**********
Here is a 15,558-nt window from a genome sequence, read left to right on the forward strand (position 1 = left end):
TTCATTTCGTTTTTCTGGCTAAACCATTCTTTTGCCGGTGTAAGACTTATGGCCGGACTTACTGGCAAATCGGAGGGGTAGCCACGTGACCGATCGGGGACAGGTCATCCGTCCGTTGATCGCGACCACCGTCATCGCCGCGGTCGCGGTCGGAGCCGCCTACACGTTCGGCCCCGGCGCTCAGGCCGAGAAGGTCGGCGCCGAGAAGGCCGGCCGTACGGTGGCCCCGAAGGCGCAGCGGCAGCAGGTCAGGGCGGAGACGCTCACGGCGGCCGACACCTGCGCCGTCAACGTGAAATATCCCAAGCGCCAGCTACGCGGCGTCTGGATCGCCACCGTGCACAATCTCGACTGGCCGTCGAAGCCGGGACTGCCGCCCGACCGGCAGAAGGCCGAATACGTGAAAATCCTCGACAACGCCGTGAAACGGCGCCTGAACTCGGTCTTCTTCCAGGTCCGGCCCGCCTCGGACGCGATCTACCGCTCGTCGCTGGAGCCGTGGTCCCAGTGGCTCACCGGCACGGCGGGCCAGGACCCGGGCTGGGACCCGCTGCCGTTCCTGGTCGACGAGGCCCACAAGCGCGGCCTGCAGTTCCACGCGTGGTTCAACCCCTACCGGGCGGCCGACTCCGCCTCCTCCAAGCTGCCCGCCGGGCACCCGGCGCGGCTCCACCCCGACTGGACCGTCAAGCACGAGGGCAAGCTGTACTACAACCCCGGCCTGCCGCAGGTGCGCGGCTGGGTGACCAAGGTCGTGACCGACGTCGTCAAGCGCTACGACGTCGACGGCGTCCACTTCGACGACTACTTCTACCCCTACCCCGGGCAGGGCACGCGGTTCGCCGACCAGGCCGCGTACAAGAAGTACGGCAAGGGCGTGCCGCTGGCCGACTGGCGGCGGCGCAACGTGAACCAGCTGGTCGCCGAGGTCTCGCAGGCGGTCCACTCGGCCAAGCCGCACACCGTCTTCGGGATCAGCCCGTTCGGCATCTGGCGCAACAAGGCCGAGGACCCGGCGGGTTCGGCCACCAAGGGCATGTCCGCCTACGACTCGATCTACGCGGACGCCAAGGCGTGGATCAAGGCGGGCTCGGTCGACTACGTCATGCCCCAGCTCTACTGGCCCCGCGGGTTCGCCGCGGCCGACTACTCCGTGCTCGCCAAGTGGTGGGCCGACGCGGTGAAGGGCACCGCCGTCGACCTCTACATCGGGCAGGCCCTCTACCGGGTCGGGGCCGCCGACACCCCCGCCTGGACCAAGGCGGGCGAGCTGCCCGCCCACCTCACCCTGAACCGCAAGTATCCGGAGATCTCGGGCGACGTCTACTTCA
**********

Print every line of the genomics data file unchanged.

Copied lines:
Here is a 15,558-nt window from a genome sequence, read left to right on the forward strand (position 1 = left end):
TTCATTTCGTTTTTCTGGCTAAACCATTCTTTTGCCGGTGTAAGACTTATGGCCGGACTTACTGGCAAATCGGAGGGGTAGCCACGTGACCGATCGGGGACAGGTCATCCGTCCGTTGATCGCGACCACCGTCATCGCCGCGGTCGCGGTCGGAGCCGCCTACACGTTCGGCCCCGGCGCTCAGGCCGAGAAGGTCGGCGCCGAGAAGGCCGGCCGTACGGTGGCCCCGAAGGCGCAGCGGCAGCAGGTCAGGGCGGAGACGCTCACGGCGGCCGACACCTGCGCCGTCAACGTGAAATATCCCAAGCGCCAGCTACGCGGCGTCTGGATCGCCACCGTGCACAATCTCGACTGGCCGTCGAAGCCGGGACTGCCGCCCGACCGGCAGAAGGCCGAATACGTGAAAATCCTCGACAACGCCGTGAAACGGCGCCTGAACTCGGTCTTCTTCCAGGTCCGGCCCGCCTCGGACGCGATCTACCGCTCGTCGCTGGAGCCGTGGTCCCAGTGGCTCACCGGCACGGCGGGCCAGGACCCGGGCTGGGACCCGCTGCCGTTCCTGGTCGACGAGGCCCACAAGCGCGGCCTGCAGTTCCACGCGTGGTTCAACCCCTACCGGGCGGCCGACTCCGCCTCCTCCAAGCTGCCCGCCGGGCACCCGGCGCGGCTCCACCCCGACTGGACCGTCAAGCACGAGGGCAAGCTGTACTACAACCCCGGCCTGCCGCAGGTGCGCGGCTGGGTGACCAAGGTCGTGACCGACGTCGTCAAGCGCTACGACGTCGACGGCGTCCACTTCGACGACTACTTCTACCCCTACCCCGGGCAGGGCACGCGGTTCGCCGACCAGGCCGCGTACAAGAAGTACGGCAAGGGCGTGCCGCTGGCCGACTGGCGGCGGCGCAACGTGAACCAGCTGGTCGCCGAGGTCTCGCAGGCGGTCCACTCGGCCAAGCCGCACACCGTCTTCGGGATCAGCCCGTTCGGCATCTGGCGCAACAAGGCCGAGGACCCGGCGGGTTCGGCCACCAAGGGCATGTCCGCCTACGACTCGATCTACGCGGACGCCAAGGCGTGGATCAAGGCGGGCTCGGTCGACTACGTCATGCCCCAGCTCTACTGGCCCCGCGGGTTCGCCGCGGCCGACTACTCCGTGCTCGCCAAGTGGTGGGCCGACGCGGTGAAGGGCACCGCCGTCGACCTCTACATCGGGCAGGCCCTCTACCGGGTCGGGGCCGCCGACACCCCCGCCTGGACCAAGGCGGGCGAGCTGCCCGCCCACCTCACCCTGAACCGCAAGTATCCGGAGATCTCGGGCGACGTCTACTTCA